Family Tree 

Arborists compete at the Botanic Garden.

"Where did you park your car when you came in?" asks Patrick Haller, the incoming president of the Tennessee Urban Forestry Council. "I bet you parked it under a tree, didn't you? See, trees tend to be forgotten as part of our cities, but they play a crucial role."

We both gaze up as reigning state tree-climbing champion Ben Poteet swings across a set of branches 30 feet above ground.

Last weekend, the normally placid trees at the Memphis Botanic Garden became an arena for competition. Professional arborists from around the state gathered for the Annual State Tree Climbing Contest, an event sponsored by the Tennessee Urban Forestry Council.

During the work week, these competitors help maintain historic trees and remove ones that have become dangerous.

"We're the guys who come and remove that tree that's hanging over your house, your pool, your car, and your garage," says Rob Bramblett as he gazes around the Garden. "To tell you the truth, some of the trees here need to be removed."

"Actually, they're probably historic," his Arbor Guard partner, Odis Sisk, replies.

The competition consists of five events in a secluded grove on the Garden's north side. Each one tests different skills, from climbing speed to the intricate operation of safely lowering an injured climber, in this case a 200-pound dummy, to the ground. Dozens of family members and climbing enthusiasts have gathered to watch the day's events, shouting encouragement and instructions to the climbers in the trees above.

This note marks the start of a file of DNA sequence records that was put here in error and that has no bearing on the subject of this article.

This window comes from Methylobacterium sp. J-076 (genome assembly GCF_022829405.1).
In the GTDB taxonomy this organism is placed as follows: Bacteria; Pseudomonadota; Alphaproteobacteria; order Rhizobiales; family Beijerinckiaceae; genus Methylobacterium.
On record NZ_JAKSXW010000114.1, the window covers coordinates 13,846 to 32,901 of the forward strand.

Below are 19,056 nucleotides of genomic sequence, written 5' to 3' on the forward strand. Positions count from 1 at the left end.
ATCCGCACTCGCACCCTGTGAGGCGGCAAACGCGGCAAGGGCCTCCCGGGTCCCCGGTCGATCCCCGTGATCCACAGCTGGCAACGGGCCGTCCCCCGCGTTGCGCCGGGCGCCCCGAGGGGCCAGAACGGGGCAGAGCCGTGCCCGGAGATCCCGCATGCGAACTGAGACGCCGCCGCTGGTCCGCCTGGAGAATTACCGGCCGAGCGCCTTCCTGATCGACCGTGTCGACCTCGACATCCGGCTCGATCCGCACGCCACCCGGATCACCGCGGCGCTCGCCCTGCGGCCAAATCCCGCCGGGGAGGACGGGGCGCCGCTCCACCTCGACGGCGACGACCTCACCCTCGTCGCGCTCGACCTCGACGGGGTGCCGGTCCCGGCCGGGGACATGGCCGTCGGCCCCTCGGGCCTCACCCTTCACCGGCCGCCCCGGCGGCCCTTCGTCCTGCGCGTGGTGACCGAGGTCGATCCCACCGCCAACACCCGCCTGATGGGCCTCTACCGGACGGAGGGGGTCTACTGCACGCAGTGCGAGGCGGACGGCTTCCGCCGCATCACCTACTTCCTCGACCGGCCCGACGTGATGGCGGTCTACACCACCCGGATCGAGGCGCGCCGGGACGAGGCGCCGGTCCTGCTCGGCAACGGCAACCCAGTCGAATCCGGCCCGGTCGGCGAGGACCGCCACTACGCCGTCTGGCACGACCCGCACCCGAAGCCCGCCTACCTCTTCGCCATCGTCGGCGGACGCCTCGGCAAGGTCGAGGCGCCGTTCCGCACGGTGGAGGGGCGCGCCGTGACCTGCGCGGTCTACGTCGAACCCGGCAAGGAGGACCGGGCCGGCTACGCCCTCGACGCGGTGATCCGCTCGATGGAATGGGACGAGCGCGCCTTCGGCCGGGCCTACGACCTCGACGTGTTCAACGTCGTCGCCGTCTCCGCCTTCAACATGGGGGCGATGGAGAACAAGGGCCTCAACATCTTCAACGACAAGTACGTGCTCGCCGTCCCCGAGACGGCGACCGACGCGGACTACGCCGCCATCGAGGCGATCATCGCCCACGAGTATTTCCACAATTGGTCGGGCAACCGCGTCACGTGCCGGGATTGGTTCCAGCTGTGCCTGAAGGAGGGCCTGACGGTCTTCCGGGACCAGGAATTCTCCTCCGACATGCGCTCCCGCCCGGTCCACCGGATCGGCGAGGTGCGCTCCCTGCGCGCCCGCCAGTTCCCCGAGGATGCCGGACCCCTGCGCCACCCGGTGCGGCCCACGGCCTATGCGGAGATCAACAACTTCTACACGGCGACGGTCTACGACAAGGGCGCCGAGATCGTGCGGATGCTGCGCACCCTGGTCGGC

Spectator Mark Culver knows the allure of tree climbing. "I've been climbing for 28 years, so I figured today maybe I'd let the young guys take it," he says.

Culver is standing with his son watching the Workman's Climb, one of the most difficult events at the competition. The climber must ascend to the top of the tree, then work his way down, traveling to the tree's outer reaches to ring a number of bells placed at various points.

"I used to chase hurricanes, but climbing trees, that's a real rush too," says Culver. "It's a great profession, but I wouldn't wish it on my kid. I hope he goes to school. Of course, if he doesn't, I'm not worried, 'cause he's a climbing little dude."

The competition is fierce, but the event also builds camaraderie and gives the climbers a chance to develop their skills. "You go to these competitions and you learn a lot from the other fellas," says Poteet.

In the end it's the family team of Aquilino and Salvo Amador who clinch the championship with first and second place, respectively. Poteet comes in third. Wes Hopper, one of the event organizers, says the Amadors are extremely tough customers.

"What makes these guys unique is they spend all day long working on trees," he says. "Then at night they go out to practice their competitive kickboxing."



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